In the timeline from June 2007, we had the June monitoring round, the autumn monitoring round and the Budget preparations through to the eventual definitive evaluation. We had references in correspondence by very senior Civil Service officials to the benefits and persuasive influence of the £200 million, which clearly represented more than the bid from the Department to be able to conduct the farm nutrient management scheme, and a net receipt to the Executive. In that same timeline, there was an indication from LPS that the hope value was around £10 million. You eventually got a figure that was, at best, half of that and, at worst, 25% of that valuation. During those critical discussions about the overall financial issues and the negotiation between Departments or the bids, counter-bids and competition among Departments for additional support, did you find it necessary to indicate that the £200 million was a wholly unreliable figure? Bear in mind the fact that a £10 million evaluation was the hope value, and I doubt whether it fitted the category of being even a hopeful estimate.

However, you were looking for much more than that, and in fact you got much more than that. Therefore, the £10 million valuation, let alone the actual final valuation, was in no way supportive of the quantum that you were seeking — namely, £79 million. Does that not indicate that people who should have been asking questions of you were for some reason not asking them or that you, as the senior finance director, had a responsibility to share that information, given that if you got money that was not going to be realised from the disposal of assets, another Department was not going to get it?

Mr Lavery:

With regard to the £10 million valuation, we have agreed that, in hindsight, it would have been better to disclose that to DFP at the time. My letter of 2 January 2008 alerted the system to the possibility that we would not achieve the capital receipt, as did the DFP advice in the Budget process. Therefore, we shared that information generally. Even then, it was not the case that we were saying definitively that we could never achieve a receipt: we were saying that it was starting to look very difficult.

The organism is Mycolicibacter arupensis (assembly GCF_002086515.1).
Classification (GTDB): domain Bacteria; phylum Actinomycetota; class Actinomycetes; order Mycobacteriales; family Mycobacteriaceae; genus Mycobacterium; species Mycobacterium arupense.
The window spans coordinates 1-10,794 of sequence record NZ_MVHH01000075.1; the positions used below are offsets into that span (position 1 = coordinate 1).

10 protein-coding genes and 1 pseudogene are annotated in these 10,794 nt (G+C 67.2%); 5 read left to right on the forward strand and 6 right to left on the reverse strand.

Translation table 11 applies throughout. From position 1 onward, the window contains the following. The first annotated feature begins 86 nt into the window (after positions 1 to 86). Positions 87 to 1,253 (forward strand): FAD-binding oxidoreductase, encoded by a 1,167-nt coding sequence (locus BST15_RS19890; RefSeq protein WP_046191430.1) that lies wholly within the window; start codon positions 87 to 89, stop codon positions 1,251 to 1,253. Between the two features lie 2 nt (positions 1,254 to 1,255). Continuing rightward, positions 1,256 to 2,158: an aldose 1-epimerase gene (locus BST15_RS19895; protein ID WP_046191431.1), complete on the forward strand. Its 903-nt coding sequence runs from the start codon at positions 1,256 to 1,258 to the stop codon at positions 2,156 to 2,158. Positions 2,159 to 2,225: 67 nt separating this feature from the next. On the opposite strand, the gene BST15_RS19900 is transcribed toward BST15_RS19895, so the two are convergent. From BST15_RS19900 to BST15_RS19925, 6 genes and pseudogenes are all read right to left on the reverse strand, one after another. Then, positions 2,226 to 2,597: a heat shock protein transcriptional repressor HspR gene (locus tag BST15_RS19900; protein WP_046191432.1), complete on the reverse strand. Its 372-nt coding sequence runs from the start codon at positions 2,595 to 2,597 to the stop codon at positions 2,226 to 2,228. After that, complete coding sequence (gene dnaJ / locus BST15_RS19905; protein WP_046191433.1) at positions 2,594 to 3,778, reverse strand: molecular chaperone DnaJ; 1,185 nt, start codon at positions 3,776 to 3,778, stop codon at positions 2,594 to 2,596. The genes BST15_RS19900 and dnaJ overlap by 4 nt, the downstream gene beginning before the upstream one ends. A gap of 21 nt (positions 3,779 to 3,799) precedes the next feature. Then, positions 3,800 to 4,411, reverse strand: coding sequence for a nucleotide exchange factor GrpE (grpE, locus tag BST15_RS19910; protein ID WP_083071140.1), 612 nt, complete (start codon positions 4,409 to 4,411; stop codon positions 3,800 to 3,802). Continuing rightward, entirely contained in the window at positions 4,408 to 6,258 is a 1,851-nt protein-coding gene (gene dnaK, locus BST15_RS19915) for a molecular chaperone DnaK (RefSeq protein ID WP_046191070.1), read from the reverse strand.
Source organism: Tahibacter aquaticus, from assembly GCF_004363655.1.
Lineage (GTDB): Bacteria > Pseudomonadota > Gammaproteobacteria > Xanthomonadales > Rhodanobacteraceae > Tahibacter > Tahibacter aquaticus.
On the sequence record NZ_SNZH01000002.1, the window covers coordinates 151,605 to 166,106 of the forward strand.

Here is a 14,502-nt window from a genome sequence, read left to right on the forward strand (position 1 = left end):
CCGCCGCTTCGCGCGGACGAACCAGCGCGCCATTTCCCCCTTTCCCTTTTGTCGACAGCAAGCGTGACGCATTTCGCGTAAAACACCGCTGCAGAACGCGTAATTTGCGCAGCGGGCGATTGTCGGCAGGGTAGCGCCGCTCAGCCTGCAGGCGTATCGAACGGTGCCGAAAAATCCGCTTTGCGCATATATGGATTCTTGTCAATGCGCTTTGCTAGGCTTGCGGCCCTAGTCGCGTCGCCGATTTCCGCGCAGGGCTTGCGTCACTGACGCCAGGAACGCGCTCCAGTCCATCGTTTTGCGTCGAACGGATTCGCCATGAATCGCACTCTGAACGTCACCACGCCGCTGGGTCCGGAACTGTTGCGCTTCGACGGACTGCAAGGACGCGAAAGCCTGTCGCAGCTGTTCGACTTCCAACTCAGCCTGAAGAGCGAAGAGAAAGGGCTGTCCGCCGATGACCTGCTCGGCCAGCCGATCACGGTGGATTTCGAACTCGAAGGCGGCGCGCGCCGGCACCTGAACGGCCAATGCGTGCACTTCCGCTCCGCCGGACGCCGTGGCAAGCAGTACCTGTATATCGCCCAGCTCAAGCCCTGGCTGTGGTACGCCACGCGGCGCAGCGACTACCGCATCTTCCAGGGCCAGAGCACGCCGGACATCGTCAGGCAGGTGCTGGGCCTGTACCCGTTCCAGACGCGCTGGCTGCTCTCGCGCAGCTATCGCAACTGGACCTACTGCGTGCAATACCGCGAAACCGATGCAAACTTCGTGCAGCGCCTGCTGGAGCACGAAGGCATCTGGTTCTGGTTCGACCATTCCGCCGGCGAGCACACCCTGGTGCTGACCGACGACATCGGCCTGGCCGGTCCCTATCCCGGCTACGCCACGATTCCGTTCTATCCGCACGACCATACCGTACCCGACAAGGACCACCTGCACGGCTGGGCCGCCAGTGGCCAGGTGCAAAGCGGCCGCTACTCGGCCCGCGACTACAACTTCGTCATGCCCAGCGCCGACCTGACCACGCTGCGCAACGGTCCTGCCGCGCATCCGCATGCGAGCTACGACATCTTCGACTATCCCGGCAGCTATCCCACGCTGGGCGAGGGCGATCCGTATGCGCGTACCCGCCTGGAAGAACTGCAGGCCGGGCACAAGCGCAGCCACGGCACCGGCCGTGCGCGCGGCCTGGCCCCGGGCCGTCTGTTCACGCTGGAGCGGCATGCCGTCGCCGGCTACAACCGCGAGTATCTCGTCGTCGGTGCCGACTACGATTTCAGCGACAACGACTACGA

It is not the case that we got £79 million as some sort of “barter”— that word was used earlier. The £79 million figure was justified by an economic appraisal and was justified in competition with other bids. It was never going to be a difficult decision. It was always going to be a wise investment to put the money into the farm nutrient management scheme.

Mr McLaughlin:

I do not know whether you are misunderstanding me or whether you are diverting me. I am asking a question about the actual receipt that you could have achieved. The best LPS estimate was £10 million: that was the hope value and was the best that was available to you. However, you were looking for much more than that. I am quite prepared to discuss the benefits of the scheme, but not yet.

Mr Lavery:

I beg your pardon. As I explained earlier, my understanding of hope value is that it is not my hope that is at stake but the hope of a developer and speculator that he can secure planning approval. Therefore, it is his judgement. Obviously, a speculator will pay the minimum possible price for a piece of land.

Mr McLaughlin:

Your assessment was £200 million. That was worked out on the back of a piece of paper over coffee. That was your hope value. LPS came back with a much more realistic figure, which also turned out to be inflated. I do not need the definition of hope value. I am as much interested in why other people were not challenging you or asking questions as the fact that you were not volunteering information.

You needed £89 million: you got £10 million from your own resources and £79 million additional, which was money that somebody else did not get. That happened on the basis of a proposition that was described by very senior civil servants as being a persuasive argument: £200 million was persuasive in making that decision. I am going to come back to that point, because you have not addressed the point that I wanted to be addressed, but I have another line of questioning.